At least 24 people are injured and trapped in a house, unable to receive medical care, amid clashes in Turkey's south-eastern Cizre district, the country's main pro-Kurdish party said Wednesday.

The people have been trapped for five days and several have died, according to sources in the pro-Kurdish Peoples' Democratic Party (HDP) in the area.

"They must withdraw and the ambulances be sent in to collect the wounded," Faysal Sariyildaz, a local HDP deputy told the Firat news agency.

The example highlights the plight people are facing in the increasingly battle-scarred region, the party said.

Kurdish officials said this week that Cizre's population was 120,000 prior to the escalation of violence, but about 100,000 people have since fled.

The military said 465 militants have been killed in the town since December. The government is employing heavy weapons and armoured vehicles in the fighting against the Kurdistan Workers' Party (PKK) and its offshoots.

Meanwhile, the civilian death toll in clashes between government forces and Kurdish militants has gone up to 168 since July in the three most violence-prone districts, HDP said.

Since December, the districts have also been facing tough curfews, which have been criticized by human rights groups as "collective punishment."

In total, the army says it has killed 744 militants in Cizre, Silopi and Sur districts in the past six weeks, though the armed PKK has said the figure is far lower, without specifying, the pro-Kurdish Firat news agency reported.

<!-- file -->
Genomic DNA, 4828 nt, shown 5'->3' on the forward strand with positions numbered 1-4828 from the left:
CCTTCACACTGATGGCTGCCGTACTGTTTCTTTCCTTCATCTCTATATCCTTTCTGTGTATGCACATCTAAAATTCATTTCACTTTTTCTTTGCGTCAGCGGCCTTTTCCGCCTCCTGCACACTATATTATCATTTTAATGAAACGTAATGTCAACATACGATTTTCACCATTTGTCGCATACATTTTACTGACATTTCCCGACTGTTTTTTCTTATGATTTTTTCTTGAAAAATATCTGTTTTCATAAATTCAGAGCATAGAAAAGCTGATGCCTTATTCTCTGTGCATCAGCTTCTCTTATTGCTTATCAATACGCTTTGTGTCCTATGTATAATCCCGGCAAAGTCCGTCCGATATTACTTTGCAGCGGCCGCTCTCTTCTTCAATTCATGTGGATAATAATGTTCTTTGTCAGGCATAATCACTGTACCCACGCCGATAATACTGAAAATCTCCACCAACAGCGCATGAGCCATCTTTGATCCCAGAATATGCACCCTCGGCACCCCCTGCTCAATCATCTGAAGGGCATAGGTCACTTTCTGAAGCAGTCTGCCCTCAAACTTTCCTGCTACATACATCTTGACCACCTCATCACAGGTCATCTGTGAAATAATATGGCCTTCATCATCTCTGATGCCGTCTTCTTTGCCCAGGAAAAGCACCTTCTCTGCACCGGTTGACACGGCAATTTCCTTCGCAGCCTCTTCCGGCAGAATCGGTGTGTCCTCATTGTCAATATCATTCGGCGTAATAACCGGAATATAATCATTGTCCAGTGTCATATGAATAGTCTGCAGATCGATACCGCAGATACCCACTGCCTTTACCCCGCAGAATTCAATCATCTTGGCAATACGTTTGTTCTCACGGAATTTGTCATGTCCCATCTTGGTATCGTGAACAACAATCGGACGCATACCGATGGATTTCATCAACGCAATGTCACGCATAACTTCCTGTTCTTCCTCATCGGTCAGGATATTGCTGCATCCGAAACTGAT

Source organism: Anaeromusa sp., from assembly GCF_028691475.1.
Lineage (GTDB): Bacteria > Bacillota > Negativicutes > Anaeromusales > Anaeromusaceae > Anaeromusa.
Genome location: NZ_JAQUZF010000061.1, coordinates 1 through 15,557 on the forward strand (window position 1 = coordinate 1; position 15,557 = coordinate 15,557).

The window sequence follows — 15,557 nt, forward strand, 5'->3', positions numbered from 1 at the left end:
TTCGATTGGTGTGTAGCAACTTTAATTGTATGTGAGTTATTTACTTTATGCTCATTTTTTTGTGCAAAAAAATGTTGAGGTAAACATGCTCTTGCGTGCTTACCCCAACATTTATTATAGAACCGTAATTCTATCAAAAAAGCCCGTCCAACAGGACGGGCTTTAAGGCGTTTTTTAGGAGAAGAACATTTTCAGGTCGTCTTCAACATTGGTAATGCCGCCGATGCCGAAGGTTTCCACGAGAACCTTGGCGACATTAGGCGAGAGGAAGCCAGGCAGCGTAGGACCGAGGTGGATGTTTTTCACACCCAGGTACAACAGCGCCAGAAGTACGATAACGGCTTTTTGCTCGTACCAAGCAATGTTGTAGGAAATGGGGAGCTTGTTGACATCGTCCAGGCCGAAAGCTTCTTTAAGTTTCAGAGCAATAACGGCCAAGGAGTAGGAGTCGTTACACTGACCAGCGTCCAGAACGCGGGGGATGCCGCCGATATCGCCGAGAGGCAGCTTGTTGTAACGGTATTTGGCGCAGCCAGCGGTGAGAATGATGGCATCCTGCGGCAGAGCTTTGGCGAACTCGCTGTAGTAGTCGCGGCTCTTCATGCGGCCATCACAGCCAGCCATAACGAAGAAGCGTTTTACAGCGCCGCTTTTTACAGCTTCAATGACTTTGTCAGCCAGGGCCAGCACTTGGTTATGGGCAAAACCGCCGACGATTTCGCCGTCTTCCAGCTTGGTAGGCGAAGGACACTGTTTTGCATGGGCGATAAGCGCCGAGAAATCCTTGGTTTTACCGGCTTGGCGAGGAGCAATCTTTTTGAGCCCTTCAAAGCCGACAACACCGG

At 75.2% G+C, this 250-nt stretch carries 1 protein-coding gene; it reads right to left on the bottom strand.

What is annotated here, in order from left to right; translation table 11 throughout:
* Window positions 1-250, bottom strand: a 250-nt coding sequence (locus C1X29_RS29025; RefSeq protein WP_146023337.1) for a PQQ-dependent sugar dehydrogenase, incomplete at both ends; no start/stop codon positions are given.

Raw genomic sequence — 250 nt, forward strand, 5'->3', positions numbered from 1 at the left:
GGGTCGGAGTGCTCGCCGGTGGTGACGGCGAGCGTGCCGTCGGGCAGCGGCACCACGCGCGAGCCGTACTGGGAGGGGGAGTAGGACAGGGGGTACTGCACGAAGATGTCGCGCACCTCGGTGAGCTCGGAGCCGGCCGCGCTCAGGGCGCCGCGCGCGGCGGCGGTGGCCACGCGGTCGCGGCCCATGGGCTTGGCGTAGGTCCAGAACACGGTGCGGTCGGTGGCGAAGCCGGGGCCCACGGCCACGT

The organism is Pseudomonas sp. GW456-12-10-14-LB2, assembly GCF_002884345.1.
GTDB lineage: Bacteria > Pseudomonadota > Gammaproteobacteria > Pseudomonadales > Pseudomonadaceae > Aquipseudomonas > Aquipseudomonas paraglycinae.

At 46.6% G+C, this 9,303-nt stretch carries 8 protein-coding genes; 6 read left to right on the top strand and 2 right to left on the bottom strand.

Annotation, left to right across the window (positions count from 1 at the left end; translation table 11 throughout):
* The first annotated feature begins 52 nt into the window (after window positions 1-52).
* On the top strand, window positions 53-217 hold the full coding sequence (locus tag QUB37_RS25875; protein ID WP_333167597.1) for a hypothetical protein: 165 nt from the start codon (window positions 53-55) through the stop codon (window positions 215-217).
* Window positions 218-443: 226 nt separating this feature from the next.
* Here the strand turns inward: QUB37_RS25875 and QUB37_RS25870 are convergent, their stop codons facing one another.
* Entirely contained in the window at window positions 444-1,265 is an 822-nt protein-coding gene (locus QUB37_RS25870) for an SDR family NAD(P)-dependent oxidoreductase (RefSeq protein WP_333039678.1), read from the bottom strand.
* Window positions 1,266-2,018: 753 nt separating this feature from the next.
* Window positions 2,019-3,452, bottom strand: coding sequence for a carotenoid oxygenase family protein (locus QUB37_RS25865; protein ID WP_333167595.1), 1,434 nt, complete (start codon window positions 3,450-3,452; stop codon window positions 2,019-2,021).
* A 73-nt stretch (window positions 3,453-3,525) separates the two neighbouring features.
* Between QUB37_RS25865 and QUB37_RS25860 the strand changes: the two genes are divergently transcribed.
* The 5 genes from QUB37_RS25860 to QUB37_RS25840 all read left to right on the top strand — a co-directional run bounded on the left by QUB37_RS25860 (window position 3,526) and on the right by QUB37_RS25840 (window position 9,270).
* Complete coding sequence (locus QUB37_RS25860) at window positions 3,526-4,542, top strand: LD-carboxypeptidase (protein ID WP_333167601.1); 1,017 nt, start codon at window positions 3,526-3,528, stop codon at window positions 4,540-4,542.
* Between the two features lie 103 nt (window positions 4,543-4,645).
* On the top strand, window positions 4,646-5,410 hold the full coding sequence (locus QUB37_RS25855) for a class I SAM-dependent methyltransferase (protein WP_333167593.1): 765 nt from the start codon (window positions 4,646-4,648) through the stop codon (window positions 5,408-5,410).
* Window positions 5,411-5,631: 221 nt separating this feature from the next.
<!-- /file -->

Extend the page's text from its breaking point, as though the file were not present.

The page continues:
The security forces, meanwhile, announced three soldiers and a police officer also died in the last day.

The information about the number of dead cannot be independently verified.

"The situation in the south-east has a fog over it, in which you literally cannot know the circumstance of fighting going on in city centres," said Emma Sinclair-Webb, the Turkey researcher for Human Rights Watch.

"We do not see in the picture presented by the government any sign of civilian suffering," she said, adding that there was a "denial of the civilian population being victims of this terrible, declining situation."

Ibrahim Kalim, a spokesman for President Recep Tayyip Erdogan told reporters that the "state has to take measures" against militants digging trenches in the south-east.

A two-year ceasefire between the PKK and the state collapsed in July, after peace talks stagnated. The government has said it will not relaunch talks with the PKK.

The war in the south-east has lasted for more than three decades and has left more than 40,000 people dead.

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